I don't think the information needed to answer this is out in public, although an experienced physician can probably make an educated guess about parts of it.
Where does the demonstrated survival benefit of Ruxolitinib come from? I can see several possibilities, not at all mutually exclusive:
The drug may have a direct anti-tumor effect, either slowing cell proliferation or killing cancer cells. This doesn't seem enormously likely. It would open up all sorts of research possibilities if true, but it would be tumor-type-specific so the immediate financial benefit to Incyte would be modest.
The drug may potentiate Capecitabine. I'd make similar comments. Since the combination for the trial was chosen as much as anything for low probability of unfavorable drug interactions, many other possible drug potentiations would be interesting to evaluate.
The drug may interfere with a specific pathogenic behavior of metastatic Pa Ca: for instance, a JAK-mediated inflammation may be part of the process by which a new site of metastasis is established. That would again be a research-provoking result, but it seems to offer hope of early markets in other highly metastasizing cancers.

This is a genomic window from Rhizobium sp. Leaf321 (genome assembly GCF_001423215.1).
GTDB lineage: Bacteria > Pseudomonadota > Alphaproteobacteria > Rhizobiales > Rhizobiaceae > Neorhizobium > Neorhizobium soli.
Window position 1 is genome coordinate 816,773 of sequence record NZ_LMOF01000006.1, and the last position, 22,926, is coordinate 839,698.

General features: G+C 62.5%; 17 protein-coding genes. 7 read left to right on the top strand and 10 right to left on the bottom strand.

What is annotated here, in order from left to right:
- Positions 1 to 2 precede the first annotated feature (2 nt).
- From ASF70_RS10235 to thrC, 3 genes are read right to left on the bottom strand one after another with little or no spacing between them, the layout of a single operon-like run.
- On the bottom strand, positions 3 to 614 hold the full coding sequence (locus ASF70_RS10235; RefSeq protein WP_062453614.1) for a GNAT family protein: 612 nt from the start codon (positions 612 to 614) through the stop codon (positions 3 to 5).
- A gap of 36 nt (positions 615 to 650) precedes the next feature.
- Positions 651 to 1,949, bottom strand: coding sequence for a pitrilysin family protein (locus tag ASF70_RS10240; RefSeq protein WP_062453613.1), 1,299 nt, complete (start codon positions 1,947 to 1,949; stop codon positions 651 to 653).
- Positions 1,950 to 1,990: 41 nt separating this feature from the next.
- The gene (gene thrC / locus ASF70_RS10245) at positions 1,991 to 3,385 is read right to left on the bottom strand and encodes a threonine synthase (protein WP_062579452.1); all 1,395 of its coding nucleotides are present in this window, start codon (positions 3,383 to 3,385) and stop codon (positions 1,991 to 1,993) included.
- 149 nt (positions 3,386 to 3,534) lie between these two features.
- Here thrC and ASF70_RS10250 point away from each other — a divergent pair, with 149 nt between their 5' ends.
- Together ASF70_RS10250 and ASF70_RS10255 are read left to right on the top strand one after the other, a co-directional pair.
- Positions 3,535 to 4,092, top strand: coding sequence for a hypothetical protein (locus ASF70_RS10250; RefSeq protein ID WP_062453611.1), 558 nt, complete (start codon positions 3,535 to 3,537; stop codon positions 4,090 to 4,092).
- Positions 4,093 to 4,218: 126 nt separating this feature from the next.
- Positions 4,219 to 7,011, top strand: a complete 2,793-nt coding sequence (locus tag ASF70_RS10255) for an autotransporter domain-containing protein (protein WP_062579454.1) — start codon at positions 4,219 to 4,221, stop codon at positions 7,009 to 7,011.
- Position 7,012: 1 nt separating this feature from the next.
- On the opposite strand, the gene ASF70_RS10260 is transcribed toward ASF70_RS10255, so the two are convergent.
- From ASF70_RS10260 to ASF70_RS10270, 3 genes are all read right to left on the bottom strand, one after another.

Or the drug may simply reduce wasting (Cachexia is one type of wasting, and in this spot I don't want to limit thought to only the one type). Perhaps (I'm told it's a good guess) many Pa Ca patients could live months longer before mechanical damage by growing tumors killed them, but die first from wasting. This, of course, is the easy money result. Jakafi for toxic cancers and thank you for being a customer.
I guess the subgroup selection criteria would give a clue to what Incyte researchers are thinking about mechanism.
If I had to make a guess, the improved survival is a result of controlling the cachexia. There is literature out there that suggests that JAK inhibitors can help counteract the cytokine storm that occurs in cachexia.
Happy-ish guess. Mechanistic justification. Immediately applies in a lot of other situations. But is it the whole story? Most of the story?
I'm reluctant to stick with the term cachexia because of the phenomenon called out in a less-common name: "programmed wasting." I don't know a word to describe only unprogrammed wasting, but it's seen in severely malnourished populations(I recall a ratio 60::40; more unprogrammed, but reversed in especially young populations). The more general term usually used is "inanition," but that specifically refers to wasting because of starvation. In cachexia, tissue is cannibalized in an order roughly from most to least easily replaced, with potential reproductive function especially spared. I simply don't want to commit on how much of the wasting that we need to combat is programmed and how much out-of-control.